If you remember the housing crisis that gripped the U.S. economy in the late 2000s, then chances are you’ve heard of derivatives – but what are derivatives exactly? In short, they’re an instrument that allow investors to access a class of assets, such as real estate, currency and commodities, without ever actually having to deal with the asset itself. Often referred to as “mortgage backed securities,” real estate derivatives represent either the equity or the debt associated with a property.
Here’s How Derivatives Work
When a homebuyer receives a mortgage from a bank, the bank then sells that debt to Fannie Mae (also known as Federal National Mortgage Association) in order to obtain additional funds that will be used to issue additional loans. From there, Fannie Mae sells mortgages in packages on the secondary market. These packages are the mortgage backed securities. Investment banks and hedge funds buy these securities and divide them into different portions and sell them to investors.
Companies are attracted to derivatives because of the option to “swap” them out in which one can can exchange debt for equity, in the form of bonds in exchange for stocks if the companies are publicly traded, with the intent of restructuring debt or to restructure their debt to equity ratio. Moreover, banks were allowed to behave like hedge funds following the deregulation that occurred in 1999, which enabled them to resell derivatives that were based on derivatives. This aspect of the market only added to the potential for disaster.
Did you know?
The governing body for real estate derivatives is The National Council of Real Estate Investment Fiduciaries Property Index (NPI) and sets the performance index for the commercial real estate market that consists of over 7,000 properties within the U.S. valued at over $500 billion.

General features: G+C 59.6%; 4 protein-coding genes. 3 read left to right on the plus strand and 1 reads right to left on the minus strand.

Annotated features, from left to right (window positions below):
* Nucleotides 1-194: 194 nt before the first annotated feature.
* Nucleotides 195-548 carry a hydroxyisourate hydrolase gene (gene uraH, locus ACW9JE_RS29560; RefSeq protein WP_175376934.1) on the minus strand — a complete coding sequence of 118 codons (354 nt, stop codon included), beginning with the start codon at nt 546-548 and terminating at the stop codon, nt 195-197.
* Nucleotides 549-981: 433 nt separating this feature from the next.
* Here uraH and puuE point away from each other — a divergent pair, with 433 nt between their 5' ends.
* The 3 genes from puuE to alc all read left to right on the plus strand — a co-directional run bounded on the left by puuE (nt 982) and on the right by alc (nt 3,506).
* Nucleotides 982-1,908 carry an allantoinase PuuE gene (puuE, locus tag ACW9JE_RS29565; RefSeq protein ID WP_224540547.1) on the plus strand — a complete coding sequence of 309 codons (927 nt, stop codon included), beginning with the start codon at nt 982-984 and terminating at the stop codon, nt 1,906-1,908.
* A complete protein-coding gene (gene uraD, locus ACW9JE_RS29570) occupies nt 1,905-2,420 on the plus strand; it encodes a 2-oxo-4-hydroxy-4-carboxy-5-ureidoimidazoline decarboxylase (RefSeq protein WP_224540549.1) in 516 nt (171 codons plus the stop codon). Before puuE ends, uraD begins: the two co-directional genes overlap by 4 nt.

The Financial Crisis Is Sparked
This practice might seem harmless enough, but in the case of real estate derivatives and the housing crisis that took shape between the years of 2004 and 2006, the unregulated nature of the market proved to be disastrous. When the Federal Reserve began increasing interest rates, many homeowners who had mortgages with an adjustable rate of interest couldn’t afford to make their payments and started defaulting on their loans. This in turn set the financial crisis into motion. As the demand for housing began to diminish, home prices dipped and many borrowers weren’t able to sell their homes in order to alleviate their debt.
The mortgage backed securities that were held by banks were quickly losing value and the banks were then unable to sell them. This triggered the shutdown of the secondary market and banks stopped loaning money to each other due to the fact that derivatives were often used as collateral. Because derivatives of mortgages were commonly bundled together in MBS, when borrowers began defaulting on their loans, the MBSs lost value or became outright worthless. In fear that they would no longer have the funds to cover daily operating expenses, banks ceased practically all lending and the housing crisis only worsened. The subsequent bank bailout bill was then issued and intended to get the derivatives off their balance sheets so that they could start lending once again.
Derivatives and Real Estate Investing
Prior to the housing crisis, investors were given access to portions of mortgage debt bundled into MBS, and many of them chose to then resell fractions of the same MBS to other investors. In many cases, this process was repeated numerous times creating derivatives of derivatives. The only collateral in place for the original derivatives was the property that was mortgaged. Unfortunately, the banks held exclusive rights to this collateral as the contract including the rights of ownership only existed between the borrower and the bank. Because of this, investors had no recourse when defaults began to occur and the number of people who suffered financial loss only multiplied.
While derivatives are sourced from various assets, it was those created from mortgage debt that came with serious repercussions. Banks were permitted to invest the funds of depositors into outside hedge funds in addition to lending to borrowers who couldn’t afford their mortgage payments. This was largely due to the fact that the Securities and Exchange Commission lacked regulation and oversight which created an unstable business environment and the opportunity for a financial crisis.